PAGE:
Q: How can signs made by Northshore Sign Shop help my business?
A: Your image and how you represent your company is one of the most important aspects of business and of how customers and prospects identify you. Most people make decisions based on the look of your business image.
Q: What if I don't know what I want?
A: You are not alone. Many people come to us with a skill or talent to produce a quality product or provide an outstanding service, yet they have absolutely no design abilities or creativity and they openly (humbly) admit it. Great! because I can't replace my radiator on my car either. We all do our parts to make the world go round'. Our part is to make your business look good! We will ask questions and provide recommendations to produce a product that "works" for you and your business.
Q: How much does it cost?
A: Naturally there is a wide variety of products making an equally wide variety of costs. Quotes are provided up front so there are no surprises! We are always happy to offer you options to meet your budget.
Q: How long will my sign last?
A: We have many levels of materials to choose from. We use some of the best materials in the industry: 3M, Avery, Gator Foam, Orajet, etc. If you only need a quick sign that will be taken down after a few weeks or months, we can make your sign in a less expensive material. If you need it to last a few years, we will make it with a better grade of material to withstand the elements for the time period you need it to last. If you need it to last 5-
A: Clients are never surprised with the final product because we provide a full color proof of what it will look like before anything goes to final production. In most cases, we will email the proof for your approval. If a change is made, we will provide another proof to insure your satisfaction.
Q: Can I approve the sign before it's made?
A: Absolutely. Before we begin production, we require your approval of the artwork, colors, spelling, and layout. Once you are satisfied, we begin producing your sign. This way, we're both clear on what we're producing.
Q: How fast is your average job being completed?
A: The turnaround time for your average sign varies based on your specific needs. We keep all the major materials in stock because we understand our clients needs are sometimes more urgent and we need to have everything in place and ready to go. That's how we're able to crank out a job with a very short notice. We also try to work with suppliers that are close and/or deliver next day, so we can get the rush jobs done if we need to.
Q: How do I submit artwork / files?
A: We work with most professional design applications including Corel Draw, Adobe Photoshop / Illustrator, etc. If we're "cutting" the lettering or logo out, we will be needing a Vector File, otherwise we can digitize (or Vectorize) the artwork you provide us in a JPEG, TIFF, PSD, GIF, etc. at an additional charge. You can email us your "print ready" or "cut ready" artwork, mail us a CD-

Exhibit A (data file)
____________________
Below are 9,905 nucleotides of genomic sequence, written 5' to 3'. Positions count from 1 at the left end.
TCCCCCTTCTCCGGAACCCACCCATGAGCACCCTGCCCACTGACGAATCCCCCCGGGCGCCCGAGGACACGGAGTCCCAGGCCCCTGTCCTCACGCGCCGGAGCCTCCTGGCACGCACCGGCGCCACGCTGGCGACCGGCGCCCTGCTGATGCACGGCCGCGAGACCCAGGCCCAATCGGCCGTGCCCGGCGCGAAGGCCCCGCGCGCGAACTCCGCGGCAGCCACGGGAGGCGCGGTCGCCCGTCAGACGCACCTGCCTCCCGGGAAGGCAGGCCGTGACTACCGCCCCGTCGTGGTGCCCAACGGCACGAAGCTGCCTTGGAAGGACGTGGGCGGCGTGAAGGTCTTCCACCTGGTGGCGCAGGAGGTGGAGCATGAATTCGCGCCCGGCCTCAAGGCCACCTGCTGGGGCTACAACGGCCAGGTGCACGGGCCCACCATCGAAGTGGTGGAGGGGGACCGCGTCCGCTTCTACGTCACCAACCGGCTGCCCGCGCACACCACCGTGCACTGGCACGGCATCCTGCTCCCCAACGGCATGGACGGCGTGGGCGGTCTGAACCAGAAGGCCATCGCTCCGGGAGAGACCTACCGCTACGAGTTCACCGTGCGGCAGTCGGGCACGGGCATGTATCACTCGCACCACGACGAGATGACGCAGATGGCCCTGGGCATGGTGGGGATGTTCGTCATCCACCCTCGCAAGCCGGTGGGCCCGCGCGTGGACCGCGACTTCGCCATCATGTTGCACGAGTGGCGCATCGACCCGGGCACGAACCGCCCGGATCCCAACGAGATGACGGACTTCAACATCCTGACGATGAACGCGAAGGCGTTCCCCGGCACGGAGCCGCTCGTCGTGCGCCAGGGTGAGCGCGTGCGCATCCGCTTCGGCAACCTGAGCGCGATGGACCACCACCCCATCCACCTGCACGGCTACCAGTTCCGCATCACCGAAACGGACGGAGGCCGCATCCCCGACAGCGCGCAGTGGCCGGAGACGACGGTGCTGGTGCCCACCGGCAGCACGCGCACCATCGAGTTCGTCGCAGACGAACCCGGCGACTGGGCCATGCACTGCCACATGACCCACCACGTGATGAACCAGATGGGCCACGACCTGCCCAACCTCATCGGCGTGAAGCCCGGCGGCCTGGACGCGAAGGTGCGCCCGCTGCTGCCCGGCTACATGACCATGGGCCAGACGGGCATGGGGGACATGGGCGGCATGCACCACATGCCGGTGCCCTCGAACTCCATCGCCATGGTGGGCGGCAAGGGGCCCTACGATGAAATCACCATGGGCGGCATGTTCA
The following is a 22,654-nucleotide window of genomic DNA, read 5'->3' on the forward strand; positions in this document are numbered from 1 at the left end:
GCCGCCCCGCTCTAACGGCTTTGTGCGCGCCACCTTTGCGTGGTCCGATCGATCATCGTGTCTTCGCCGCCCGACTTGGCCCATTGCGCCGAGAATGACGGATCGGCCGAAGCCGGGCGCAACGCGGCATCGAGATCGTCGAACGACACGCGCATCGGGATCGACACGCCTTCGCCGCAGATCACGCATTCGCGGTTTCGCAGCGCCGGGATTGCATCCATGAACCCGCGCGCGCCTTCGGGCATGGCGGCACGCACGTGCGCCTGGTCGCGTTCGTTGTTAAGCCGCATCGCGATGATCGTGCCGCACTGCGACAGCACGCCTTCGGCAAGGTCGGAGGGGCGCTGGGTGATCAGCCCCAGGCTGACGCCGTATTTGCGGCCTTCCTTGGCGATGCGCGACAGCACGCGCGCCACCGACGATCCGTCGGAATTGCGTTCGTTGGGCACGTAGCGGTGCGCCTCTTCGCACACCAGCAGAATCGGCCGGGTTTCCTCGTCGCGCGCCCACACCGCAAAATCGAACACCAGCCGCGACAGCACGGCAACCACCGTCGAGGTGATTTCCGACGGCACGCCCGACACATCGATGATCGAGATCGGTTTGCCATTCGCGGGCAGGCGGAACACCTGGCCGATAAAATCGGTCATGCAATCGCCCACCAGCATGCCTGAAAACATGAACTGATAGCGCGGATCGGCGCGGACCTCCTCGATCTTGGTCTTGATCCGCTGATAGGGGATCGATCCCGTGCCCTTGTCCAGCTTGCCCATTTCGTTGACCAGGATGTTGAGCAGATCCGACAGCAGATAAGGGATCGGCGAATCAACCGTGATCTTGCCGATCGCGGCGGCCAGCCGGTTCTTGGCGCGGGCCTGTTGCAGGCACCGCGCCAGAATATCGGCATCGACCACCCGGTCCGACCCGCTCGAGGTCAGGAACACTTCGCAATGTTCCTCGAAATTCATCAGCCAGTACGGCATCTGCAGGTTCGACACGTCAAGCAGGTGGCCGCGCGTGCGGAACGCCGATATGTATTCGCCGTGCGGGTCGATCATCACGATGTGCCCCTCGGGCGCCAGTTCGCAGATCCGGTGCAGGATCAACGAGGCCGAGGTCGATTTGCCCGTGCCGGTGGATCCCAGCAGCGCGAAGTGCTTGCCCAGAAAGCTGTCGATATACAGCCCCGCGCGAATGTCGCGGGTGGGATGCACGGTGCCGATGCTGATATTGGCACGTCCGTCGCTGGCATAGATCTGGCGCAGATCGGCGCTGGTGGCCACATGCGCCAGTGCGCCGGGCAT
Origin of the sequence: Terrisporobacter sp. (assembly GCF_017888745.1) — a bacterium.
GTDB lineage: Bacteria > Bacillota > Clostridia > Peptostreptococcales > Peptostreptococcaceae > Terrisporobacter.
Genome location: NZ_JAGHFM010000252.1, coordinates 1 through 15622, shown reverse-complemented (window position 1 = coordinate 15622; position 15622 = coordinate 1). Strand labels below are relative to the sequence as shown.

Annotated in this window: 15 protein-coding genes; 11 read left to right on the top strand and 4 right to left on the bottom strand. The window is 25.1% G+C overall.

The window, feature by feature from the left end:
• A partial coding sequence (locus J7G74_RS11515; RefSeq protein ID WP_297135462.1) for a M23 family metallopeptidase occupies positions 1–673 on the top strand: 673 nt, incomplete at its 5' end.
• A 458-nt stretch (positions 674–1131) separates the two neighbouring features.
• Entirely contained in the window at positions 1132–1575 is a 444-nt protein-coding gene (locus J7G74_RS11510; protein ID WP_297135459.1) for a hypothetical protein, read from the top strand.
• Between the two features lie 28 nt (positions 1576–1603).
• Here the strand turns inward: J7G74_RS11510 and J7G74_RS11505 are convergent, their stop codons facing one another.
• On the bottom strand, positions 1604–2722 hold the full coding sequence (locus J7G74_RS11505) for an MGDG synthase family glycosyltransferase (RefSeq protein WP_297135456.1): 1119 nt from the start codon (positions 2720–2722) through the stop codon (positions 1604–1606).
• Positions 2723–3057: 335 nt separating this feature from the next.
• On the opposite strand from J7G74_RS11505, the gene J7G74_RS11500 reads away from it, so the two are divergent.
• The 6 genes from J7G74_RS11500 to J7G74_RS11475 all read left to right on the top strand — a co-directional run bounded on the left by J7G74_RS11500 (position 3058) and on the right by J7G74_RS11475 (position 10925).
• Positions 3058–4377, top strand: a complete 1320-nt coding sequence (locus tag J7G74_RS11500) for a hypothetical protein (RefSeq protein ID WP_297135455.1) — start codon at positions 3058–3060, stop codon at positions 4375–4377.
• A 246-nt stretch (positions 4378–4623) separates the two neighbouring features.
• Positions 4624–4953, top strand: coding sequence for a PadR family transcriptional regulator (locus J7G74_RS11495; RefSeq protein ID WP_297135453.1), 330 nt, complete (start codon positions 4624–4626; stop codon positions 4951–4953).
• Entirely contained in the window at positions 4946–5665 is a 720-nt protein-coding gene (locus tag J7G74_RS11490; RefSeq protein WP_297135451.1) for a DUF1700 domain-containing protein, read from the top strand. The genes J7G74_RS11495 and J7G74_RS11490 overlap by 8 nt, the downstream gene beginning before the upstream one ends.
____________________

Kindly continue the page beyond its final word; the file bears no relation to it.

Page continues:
A: If sending your artwork in "real size", please send your work 150 dpi. We can also work with a one-
A: Dpi is the standard of measurement for the resolution of images that describes the number of dots per inch (dpi) that are used to create an image. The higher the dpi, the higher the resolution which translates to better quality of your final product.
Q: What is the difference between vector and bitmap images and which is better?
A: Vector and bitmap images are the two major graphic types. Both types are made up of many individual objects, and both respond differently when enlarged and/or reduced to produce different sizes of images. We can use both types of files, however we prefer vector files and we can change sizes easily without sacrificing quality using original vector formats. Vector images can be output at the highest quality in any scale because they are made of lines and panels rather than pixels or dots. Vector images are resolution independent. Common vector formats are eps, ai and pdf. These formats are available in most graphics programs.
A bitmap image (also called a raster image) is made of pixels (sometimes referred to as dots). The number of pixels in one square inch of an image is called the dpi (dots per inch) and is known as the resolution of the image (Example: 150 dpi means that the image has 150 dots per square inch within that image). Quite simply, the larger number of dots you have in your image produces a higher quality of reproduction. Bitmap images loose quality when the are re-
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